240 Pages
    by Routledge

    240 Pages
    by Routledge

    British comedy cinema has been a mainstay of domestic production since the beginning of the last Century and arguably the most popular and important genre in British film history.

    This edited volume will offer the first comprehensive account of the rich and popular history of British comedy cinema from silent slapstick and satire to contemporary romantic comedy. Using a loosely chronological approach, essays cover successive decades of the 20th and 21st Century with a combination of case studies on key personalities, production cycles and studio output along with fresh approaches to issues of class and gender representation. It will present new research on familiar comedy cycles such as the Ealing Comedies and Carry On films as well as the largely undocumented silent period along with the rise of television spin offs from the 1970s and the development of animated comedy from 1915 to the present.

    Films covered include: St Trinians, A Fish Called Wanda, Brassed Off, Local Hero, The Full Monty, Four Lions and In the Loop.

    Contributors: Melanie Bell, Alan Burton, James Chapman, Richard Dacre, Ian Hunter, James Leggott, Sharon Lockyer, Andy Medhurst, Lawrence Napper, Tim O’Sullivan, Laraine Porter, Justin Smith, Sarah Street, Peter Waymark, Paul Wells

    1. British comedy cinema: sex, class and very naughty boys, Laraine Porter and I.Q. Hunter  2. British silent comedy: from slapstick to satire, Laraine Porter  3. No limit: British class and comedy of the 1930s,  Lawrence Napper  4. ‘Northern films for Northern people’ – the story of the Mancunian Film Company, C.P. Lee  5. Ealing Comedies 1947–1957: ‘The bizarre British, faced with yet another extraordinary situation’, Tim O’Sullivan  6. ‘From adolescence into maturity’: the film comedy of the Boulting Brothers, Alan Burton  7. Margaret Rutherford and comic performance, Sarah Street  8. A short history of the Carry On films, James Chapman  9. Gird your armour on: the genteel subversion of the St. Trinian’s films, Andrew Roberts  10. Norman Wisdom: Rank Studios and the rise of the Super Chump, Richard Dacre  11. From telly laughs to belly laughs: the rise and fall of the sitcom spin-off, Peter Waymark  12. From window cleaner to potato man: confessions of a working class stereotype, I.Q. Hunter  13. Making Ben-Hur look like an epic: Monty Python at the movies, Justin Smith  14. Travels in Curtisland: Richard Curtis and British comedy cinema, James Leggott  15. ‘The sight of 40 year old genitalia too disgusting, is it?: wit, whimsy and wishful thinking in British animation 1900 – present, Paul Wells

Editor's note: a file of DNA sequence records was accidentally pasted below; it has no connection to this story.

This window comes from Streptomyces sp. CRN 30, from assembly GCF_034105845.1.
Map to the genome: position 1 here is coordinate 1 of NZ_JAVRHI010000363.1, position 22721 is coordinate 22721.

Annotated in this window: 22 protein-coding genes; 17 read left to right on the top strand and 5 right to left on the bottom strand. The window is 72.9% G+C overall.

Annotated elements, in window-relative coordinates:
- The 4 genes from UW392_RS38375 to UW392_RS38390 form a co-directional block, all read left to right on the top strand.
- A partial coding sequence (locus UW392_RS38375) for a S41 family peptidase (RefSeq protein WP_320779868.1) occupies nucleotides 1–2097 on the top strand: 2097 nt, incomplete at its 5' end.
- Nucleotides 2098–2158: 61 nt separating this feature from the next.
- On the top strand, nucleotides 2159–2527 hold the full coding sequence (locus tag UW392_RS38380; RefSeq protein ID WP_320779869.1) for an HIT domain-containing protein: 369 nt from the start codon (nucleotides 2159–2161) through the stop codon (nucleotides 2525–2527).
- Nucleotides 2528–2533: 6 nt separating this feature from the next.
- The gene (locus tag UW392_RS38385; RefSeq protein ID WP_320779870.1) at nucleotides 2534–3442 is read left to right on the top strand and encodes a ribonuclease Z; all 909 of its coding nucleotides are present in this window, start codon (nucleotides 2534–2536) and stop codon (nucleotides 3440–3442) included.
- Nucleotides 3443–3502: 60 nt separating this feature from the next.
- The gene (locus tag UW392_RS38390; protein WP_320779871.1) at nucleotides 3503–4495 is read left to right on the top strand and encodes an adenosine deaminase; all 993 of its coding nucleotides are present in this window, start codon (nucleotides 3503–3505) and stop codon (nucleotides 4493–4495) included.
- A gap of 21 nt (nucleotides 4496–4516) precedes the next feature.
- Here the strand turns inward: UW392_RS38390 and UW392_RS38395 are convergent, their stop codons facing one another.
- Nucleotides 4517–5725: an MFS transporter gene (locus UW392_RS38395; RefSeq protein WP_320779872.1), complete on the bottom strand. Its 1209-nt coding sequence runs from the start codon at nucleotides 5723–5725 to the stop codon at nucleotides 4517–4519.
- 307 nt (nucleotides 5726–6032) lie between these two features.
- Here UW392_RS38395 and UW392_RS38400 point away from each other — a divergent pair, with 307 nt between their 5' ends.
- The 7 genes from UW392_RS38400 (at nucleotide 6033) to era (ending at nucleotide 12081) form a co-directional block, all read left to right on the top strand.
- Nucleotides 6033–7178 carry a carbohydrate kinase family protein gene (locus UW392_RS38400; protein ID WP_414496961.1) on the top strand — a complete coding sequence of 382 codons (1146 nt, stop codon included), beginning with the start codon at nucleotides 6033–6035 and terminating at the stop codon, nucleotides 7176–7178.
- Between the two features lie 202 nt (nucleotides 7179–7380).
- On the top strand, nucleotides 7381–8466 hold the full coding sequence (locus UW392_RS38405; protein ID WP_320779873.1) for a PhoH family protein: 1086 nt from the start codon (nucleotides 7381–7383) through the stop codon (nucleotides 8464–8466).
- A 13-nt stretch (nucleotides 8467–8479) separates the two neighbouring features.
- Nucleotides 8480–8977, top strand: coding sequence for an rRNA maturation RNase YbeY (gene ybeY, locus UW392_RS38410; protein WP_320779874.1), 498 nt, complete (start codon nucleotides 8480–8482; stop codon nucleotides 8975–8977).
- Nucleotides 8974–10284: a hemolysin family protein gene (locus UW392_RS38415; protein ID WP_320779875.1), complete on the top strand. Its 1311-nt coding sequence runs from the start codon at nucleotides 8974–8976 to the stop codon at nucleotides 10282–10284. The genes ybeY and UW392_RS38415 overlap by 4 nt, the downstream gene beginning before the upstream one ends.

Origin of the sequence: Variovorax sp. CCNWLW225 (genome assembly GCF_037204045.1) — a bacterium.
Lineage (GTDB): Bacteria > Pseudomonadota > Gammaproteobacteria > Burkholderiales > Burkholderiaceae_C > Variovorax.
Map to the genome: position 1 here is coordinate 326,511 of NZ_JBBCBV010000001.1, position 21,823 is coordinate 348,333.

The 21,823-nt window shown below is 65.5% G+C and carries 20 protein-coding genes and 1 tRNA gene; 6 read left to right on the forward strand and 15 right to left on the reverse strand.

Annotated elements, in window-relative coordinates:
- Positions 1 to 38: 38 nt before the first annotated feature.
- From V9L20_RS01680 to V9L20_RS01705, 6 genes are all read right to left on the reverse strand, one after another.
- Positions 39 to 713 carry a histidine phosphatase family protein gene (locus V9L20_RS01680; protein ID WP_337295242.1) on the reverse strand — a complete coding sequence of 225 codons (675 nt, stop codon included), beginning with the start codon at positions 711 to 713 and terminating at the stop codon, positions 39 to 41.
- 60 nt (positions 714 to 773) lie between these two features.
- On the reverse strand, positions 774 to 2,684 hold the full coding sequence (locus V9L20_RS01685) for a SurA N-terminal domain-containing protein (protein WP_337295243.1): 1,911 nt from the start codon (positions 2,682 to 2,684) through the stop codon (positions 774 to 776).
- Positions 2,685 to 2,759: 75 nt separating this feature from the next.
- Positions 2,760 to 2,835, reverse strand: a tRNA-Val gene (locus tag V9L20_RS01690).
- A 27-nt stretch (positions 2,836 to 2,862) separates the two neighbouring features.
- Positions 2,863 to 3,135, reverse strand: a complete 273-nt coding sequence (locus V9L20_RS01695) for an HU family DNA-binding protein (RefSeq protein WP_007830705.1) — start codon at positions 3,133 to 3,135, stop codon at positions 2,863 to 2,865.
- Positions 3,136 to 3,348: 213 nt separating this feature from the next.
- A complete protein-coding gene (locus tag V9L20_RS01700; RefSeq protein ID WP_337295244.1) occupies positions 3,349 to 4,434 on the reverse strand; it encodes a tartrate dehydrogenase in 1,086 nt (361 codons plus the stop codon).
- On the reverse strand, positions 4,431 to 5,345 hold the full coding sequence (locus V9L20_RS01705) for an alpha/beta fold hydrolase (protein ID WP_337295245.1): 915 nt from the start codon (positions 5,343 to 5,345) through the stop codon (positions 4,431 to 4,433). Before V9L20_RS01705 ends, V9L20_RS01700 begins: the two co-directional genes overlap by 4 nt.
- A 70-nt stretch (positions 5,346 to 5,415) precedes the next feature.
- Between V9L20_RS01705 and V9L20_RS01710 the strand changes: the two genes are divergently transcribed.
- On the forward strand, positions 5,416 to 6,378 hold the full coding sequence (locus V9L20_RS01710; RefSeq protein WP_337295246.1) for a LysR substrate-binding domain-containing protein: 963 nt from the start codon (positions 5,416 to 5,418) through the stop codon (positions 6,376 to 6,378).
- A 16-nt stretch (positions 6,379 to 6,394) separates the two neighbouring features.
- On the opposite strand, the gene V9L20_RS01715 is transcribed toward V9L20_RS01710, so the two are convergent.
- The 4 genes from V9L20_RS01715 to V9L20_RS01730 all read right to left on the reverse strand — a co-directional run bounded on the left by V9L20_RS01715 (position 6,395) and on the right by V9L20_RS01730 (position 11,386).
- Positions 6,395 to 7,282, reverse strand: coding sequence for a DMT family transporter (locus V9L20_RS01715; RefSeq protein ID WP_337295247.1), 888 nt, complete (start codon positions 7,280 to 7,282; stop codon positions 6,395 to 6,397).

I.Q. Hunter is Professor of Film Studies at De Montfort University, Leicester. He is the author of British Trash Cinema (2013) and Cult Film as a Guide to Life (2016), editor of British Science Fiction Cinema (1999) and co-editor with Laraine Porter of British Comedy Cinema (2012).

    Laraine Porter is a Senior Lecturer in Film Studies at De Montfort University. She was Director of the Broadway Media Centre in Nottingham for ten years between 1998 and 2008 and is the co-founder and director of the British Silent Film Festival. She is currently the Principal Investigator on a major three-year Arts and Humanities Research Council (AHR)-funded project researching the transition between silent and sound cinema in the UK.

    Justin Smith is Professor of Media Industries at the University of Portsmouth, UK. He is the author of Withnail and Us: Cult Films and Film Cults in British Cinema (2010), and, with Sue Harper, British Film Culture in the 1970s: The Boundaries of Pleasure (2011). He is Principal Investigator on the AHRC-funded project Fifty Years of British Music Video (2015-17).

    'The importance, and allure, of the USA poses a real problem for British comedy. IQ Hunter and Laraine Porter point out that the relatively small size of the British market means filmmakers need to find a way to appeal to US audiences to generate a return on investment.' www.pictureville.net, 'Taking a serious look at British comedy', June 2012